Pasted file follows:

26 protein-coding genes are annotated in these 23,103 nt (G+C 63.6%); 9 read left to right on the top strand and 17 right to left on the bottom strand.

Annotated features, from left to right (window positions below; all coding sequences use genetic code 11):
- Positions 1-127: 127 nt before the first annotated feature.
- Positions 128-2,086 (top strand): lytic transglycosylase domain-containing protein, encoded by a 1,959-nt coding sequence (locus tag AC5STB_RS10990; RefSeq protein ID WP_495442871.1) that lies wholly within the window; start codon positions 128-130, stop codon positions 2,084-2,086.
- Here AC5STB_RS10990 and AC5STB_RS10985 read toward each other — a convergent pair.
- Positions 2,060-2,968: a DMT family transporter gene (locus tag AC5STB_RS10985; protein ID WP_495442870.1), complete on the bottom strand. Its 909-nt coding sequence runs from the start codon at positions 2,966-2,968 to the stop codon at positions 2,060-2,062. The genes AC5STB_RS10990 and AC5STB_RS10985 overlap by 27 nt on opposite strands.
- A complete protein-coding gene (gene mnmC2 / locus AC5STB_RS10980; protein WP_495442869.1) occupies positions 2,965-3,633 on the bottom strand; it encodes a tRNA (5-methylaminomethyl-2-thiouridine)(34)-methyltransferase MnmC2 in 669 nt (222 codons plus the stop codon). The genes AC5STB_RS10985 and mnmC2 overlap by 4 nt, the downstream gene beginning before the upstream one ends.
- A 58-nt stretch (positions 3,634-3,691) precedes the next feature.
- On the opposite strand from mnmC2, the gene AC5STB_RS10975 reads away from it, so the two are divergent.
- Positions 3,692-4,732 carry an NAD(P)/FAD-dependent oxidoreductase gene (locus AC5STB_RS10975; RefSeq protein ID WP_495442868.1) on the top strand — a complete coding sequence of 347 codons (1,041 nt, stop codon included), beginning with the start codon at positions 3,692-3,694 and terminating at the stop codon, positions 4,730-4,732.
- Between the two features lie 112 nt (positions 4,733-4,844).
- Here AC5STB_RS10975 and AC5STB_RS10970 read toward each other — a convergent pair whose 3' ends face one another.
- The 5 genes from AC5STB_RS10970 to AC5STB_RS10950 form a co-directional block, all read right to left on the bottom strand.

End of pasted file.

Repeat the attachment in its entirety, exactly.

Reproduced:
26 protein-coding genes are annotated in these 23,103 nt (G+C 63.6%); 9 read left to right on the top strand and 17 right to left on the bottom strand.

Annotated features, from left to right (window positions below; all coding sequences use genetic code 11):
- Positions 1-127: 127 nt before the first annotated feature.
- Positions 128-2,086 (top strand): lytic transglycosylase domain-containing protein, encoded by a 1,959-nt coding sequence (locus tag AC5STB_RS10990; RefSeq protein ID WP_495442871.1) that lies wholly within the window; start codon positions 128-130, stop codon positions 2,084-2,086.
- Here AC5STB_RS10990 and AC5STB_RS10985 read toward each other — a convergent pair.
- Positions 2,060-2,968: a DMT family transporter gene (locus tag AC5STB_RS10985; protein ID WP_495442870.1), complete on the bottom strand. Its 909-nt coding sequence runs from the start codon at positions 2,966-2,968 to the stop codon at positions 2,060-2,062. The genes AC5STB_RS10990 and AC5STB_RS10985 overlap by 27 nt on opposite strands.
- A complete protein-coding gene (gene mnmC2 / locus AC5STB_RS10980; protein WP_495442869.1) occupies positions 2,965-3,633 on the bottom strand; it encodes a tRNA (5-methylaminomethyl-2-thiouridine)(34)-methyltransferase MnmC2 in 669 nt (222 codons plus the stop codon). The genes AC5STB_RS10985 and mnmC2 overlap by 4 nt, the downstream gene beginning before the upstream one ends.
- A 58-nt stretch (positions 3,634-3,691) precedes the next feature.
- On the opposite strand from mnmC2, the gene AC5STB_RS10975 reads away from it, so the two are divergent.
- Positions 3,692-4,732 carry an NAD(P)/FAD-dependent oxidoreductase gene (locus AC5STB_RS10975; RefSeq protein ID WP_495442868.1) on the top strand — a complete coding sequence of 347 codons (1,041 nt, stop codon included), beginning with the start codon at positions 3,692-3,694 and terminating at the stop codon, positions 4,730-4,732.
- Between the two features lie 112 nt (positions 4,733-4,844).
- Here AC5STB_RS10975 and AC5STB_RS10970 read toward each other — a convergent pair whose 3' ends face one another.
- The 5 genes from AC5STB_RS10970 to AC5STB_RS10950 form a co-directional block, all read right to left on the bottom strand.